How Safe are your Cosmetics?
Nothing is sexier than having that glow of confidence that comes from caring about your own health. Make-up can’t provide you coverage in this area, ladies. It’s time to make safer choices about what make-up to purchase, or risk covering your lips in lead. Women across the nation are speaking out about the dangers of lead-staining lipstick, still being sold by cosmetic companies such as Maybelline. Advocates are becoming a part of the “Kiss Lead Goodbye” contest hosted by The Campaign for Safe Cosmetics (http://safecosmetics.org/). In this contest, consumers actively engage by submitting photos and videos demanding the cosmetics industry to take the lead out of their lipsticks.
Ever since the FDA passed the Safe Cosmetics Act of 2011, studies have found that big cosmetic companies have been concealing harmful ingredients in their make-up that include the following: lead, arsenic, cadmium, beryllium, thallium, selenium, and nickel. None of these ingredients can be found on labels. Although the effects are not immediate, over time the build up of the metal can prove hazardous. The Safe Cosmetics Act will give the FDA more of a say in what standards and qualifications cosmetics must meet before being placed on the market for consumers to purchase.
Lead is a poisonous metal that can be especially dangerous for children and pregnant women. It interferes with normal fetal growth and can cause both learning and behavioral problems. Such health effects from the harmful ingredients are easy to avoid if we debunk the common myth and get to the solution. The Myth: Just because it is the most expensive does not mean that it is the best quality. Although it is providing that 24-hour coverage, is it worth risking permanent damage to your IQ? It is not true that we can avoid unsafe cosmetics by purchasing the most expensive brand. Take a look at some of the brand name cosmetic companies that have raised red flags: Clinique, Sephora, MAC, L’Oreal, Cover Girl, and Revlon.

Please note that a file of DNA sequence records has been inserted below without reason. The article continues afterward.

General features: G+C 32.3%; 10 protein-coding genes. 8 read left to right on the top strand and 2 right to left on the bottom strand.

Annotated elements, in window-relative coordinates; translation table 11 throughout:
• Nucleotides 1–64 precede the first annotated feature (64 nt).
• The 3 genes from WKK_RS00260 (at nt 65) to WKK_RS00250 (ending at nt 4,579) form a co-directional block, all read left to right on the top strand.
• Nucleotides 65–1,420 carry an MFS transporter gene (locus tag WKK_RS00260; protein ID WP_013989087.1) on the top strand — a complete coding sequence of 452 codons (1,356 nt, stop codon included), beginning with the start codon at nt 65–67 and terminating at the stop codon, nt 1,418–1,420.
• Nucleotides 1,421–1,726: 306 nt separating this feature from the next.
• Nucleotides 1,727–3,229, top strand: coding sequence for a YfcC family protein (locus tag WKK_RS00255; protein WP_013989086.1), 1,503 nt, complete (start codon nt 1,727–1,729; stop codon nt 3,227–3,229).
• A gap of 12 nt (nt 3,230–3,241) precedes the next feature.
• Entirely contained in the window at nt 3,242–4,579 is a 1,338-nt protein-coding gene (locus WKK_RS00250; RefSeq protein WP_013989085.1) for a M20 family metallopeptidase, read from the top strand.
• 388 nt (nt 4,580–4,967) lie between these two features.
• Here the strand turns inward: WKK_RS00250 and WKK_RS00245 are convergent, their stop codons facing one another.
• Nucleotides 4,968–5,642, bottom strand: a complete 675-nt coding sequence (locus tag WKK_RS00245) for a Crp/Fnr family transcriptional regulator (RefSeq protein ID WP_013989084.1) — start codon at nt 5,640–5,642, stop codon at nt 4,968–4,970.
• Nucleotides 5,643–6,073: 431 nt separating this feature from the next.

The Solution: It seems like it is right time to turn to small manufacturers that carry handmade, organic products. These lack the fragrances and preservatives that leading cosmetics have. However, it is important to remember that just because it says “organic” does not mean that it is FDA approved. Also, keep in mind that choosing make-up that has naturally occurring minerals like zinc can be better for your epidermis Knowing how porous our faces are, it is always good to follow this rule of thumb: if you wouldn’t eat it, then it doesn’t belong on your face. If you are ever too worried, don’t forget that there is always the option not to wear make-up. It is likely that the battle for environmentally safe cosmetics will continue. In the mean time, don’t let your Romeo’s kiss of death, “Thus, with a kiss, I die,” be from those lead-laden lips of yours.
By Clarissa Burt with Haleigh Hoffmanner
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